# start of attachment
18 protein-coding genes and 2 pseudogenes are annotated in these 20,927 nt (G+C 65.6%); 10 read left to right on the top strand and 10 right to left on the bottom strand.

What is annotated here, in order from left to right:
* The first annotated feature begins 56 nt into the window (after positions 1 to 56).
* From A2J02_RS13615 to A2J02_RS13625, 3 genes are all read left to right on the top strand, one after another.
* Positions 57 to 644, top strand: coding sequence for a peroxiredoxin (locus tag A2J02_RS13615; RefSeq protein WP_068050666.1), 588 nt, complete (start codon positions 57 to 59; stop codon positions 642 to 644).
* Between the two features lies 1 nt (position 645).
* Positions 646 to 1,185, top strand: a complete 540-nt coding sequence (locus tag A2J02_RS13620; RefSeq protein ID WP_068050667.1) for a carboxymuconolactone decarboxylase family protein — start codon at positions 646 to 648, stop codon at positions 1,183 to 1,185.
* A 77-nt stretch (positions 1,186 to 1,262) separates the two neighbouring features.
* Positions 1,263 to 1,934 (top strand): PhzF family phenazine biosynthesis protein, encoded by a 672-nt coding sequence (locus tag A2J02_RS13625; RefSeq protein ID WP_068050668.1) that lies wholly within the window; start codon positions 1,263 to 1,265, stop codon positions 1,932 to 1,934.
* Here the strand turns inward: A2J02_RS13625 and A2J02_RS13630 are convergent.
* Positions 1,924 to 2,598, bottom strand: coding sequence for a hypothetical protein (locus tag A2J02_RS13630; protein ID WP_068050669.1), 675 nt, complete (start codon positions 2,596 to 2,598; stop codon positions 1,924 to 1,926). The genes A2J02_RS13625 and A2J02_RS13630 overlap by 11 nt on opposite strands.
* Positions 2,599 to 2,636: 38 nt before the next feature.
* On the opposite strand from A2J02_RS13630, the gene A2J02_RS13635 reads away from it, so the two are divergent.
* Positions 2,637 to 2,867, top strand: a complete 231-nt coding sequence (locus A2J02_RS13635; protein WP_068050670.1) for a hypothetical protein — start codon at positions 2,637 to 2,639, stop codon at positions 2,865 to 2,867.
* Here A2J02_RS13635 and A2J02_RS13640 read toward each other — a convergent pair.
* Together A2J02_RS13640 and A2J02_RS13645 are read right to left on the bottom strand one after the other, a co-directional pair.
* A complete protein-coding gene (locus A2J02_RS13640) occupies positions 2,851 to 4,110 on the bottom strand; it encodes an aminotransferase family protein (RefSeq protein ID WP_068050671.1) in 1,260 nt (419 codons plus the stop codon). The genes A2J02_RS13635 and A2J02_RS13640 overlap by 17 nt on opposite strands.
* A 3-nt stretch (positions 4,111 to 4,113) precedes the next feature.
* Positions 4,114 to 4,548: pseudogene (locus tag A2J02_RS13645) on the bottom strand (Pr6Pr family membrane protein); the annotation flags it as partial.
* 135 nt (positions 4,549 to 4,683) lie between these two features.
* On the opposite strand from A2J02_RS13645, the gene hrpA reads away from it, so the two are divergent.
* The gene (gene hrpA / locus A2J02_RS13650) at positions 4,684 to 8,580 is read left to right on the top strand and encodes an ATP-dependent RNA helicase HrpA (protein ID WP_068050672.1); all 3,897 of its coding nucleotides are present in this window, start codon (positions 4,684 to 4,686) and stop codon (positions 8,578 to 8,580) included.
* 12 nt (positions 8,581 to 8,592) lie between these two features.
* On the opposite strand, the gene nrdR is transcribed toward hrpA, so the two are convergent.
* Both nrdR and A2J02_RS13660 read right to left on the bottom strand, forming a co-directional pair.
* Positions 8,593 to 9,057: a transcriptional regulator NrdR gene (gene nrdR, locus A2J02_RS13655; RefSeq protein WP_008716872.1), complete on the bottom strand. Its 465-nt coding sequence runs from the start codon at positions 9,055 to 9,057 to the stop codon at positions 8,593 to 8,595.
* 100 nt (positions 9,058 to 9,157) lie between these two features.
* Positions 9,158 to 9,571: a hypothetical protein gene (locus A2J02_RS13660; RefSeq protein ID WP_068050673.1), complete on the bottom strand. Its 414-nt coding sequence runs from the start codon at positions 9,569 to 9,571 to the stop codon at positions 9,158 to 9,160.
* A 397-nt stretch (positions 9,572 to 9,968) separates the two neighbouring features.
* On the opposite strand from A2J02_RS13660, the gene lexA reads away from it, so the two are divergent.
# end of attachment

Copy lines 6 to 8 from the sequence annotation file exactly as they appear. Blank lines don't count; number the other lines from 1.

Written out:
* Between the two features lies 1 nt (position 645).
* Positions 646 to 1,185, top strand: a complete 540-nt coding sequence (locus tag A2J02_RS13620; RefSeq protein ID WP_068050667.1) for a carboxymuconolactone decarboxylase family protein — start codon at positions 646 to 648, stop codon at positions 1,183 to 1,185.
* A 77-nt stretch (positions 1,186 to 1,262) separates the two neighbouring features.